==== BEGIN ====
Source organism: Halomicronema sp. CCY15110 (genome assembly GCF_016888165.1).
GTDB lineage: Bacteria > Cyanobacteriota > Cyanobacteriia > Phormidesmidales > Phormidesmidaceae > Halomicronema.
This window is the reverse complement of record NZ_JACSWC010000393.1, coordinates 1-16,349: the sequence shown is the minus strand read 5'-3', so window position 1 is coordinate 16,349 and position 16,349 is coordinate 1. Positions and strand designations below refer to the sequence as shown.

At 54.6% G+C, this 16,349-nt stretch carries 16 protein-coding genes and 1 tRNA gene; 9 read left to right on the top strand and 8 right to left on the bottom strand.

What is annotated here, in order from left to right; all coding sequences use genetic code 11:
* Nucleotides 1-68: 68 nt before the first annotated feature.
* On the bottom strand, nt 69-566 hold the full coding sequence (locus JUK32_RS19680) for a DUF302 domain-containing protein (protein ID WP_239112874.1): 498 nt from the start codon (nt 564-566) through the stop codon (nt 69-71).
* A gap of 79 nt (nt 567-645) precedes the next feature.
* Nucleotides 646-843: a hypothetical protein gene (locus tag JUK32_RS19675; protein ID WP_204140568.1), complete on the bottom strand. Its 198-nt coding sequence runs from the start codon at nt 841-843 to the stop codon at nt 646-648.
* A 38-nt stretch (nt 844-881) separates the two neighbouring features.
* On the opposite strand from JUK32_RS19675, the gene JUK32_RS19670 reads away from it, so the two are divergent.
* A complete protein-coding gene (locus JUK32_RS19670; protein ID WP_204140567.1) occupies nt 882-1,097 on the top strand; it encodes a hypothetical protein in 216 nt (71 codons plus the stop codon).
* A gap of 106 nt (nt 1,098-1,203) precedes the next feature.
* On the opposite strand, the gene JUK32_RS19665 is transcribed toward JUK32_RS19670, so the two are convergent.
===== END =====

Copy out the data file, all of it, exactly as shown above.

Source organism: Halomicronema sp. CCY15110 (genome assembly GCF_016888165.1).
GTDB lineage: Bacteria > Cyanobacteriota > Cyanobacteriia > Phormidesmidales > Phormidesmidaceae > Halomicronema.
This window is the reverse complement of record NZ_JACSWC010000393.1, coordinates 1-16,349: the sequence shown is the minus strand read 5'-3', so window position 1 is coordinate 16,349 and position 16,349 is coordinate 1. Positions and strand designations below refer to the sequence as shown.

At 54.6% G+C, this 16,349-nt stretch carries 16 protein-coding genes and 1 tRNA gene; 9 read left to right on the top strand and 8 right to left on the bottom strand.

What is annotated here, in order from left to right; all coding sequences use genetic code 11:
* Nucleotides 1-68: 68 nt before the first annotated feature.
* On the bottom strand, nt 69-566 hold the full coding sequence (locus JUK32_RS19680) for a DUF302 domain-containing protein (protein ID WP_239112874.1): 498 nt from the start codon (nt 564-566) through the stop codon (nt 69-71).
* A gap of 79 nt (nt 567-645) precedes the next feature.
* Nucleotides 646-843: a hypothetical protein gene (locus tag JUK32_RS19675; protein ID WP_204140568.1), complete on the bottom strand. Its 198-nt coding sequence runs from the start codon at nt 841-843 to the stop codon at nt 646-648.
* A 38-nt stretch (nt 844-881) separates the two neighbouring features.
* On the opposite strand from JUK32_RS19675, the gene JUK32_RS19670 reads away from it, so the two are divergent.
* A complete protein-coding gene (locus JUK32_RS19670; protein ID WP_204140567.1) occupies nt 882-1,097 on the top strand; it encodes a hypothetical protein in 216 nt (71 codons plus the stop codon).
* A gap of 106 nt (nt 1,098-1,203) precedes the next feature.
* On the opposite strand, the gene JUK32_RS19665 is transcribed toward JUK32_RS19670, so the two are convergent.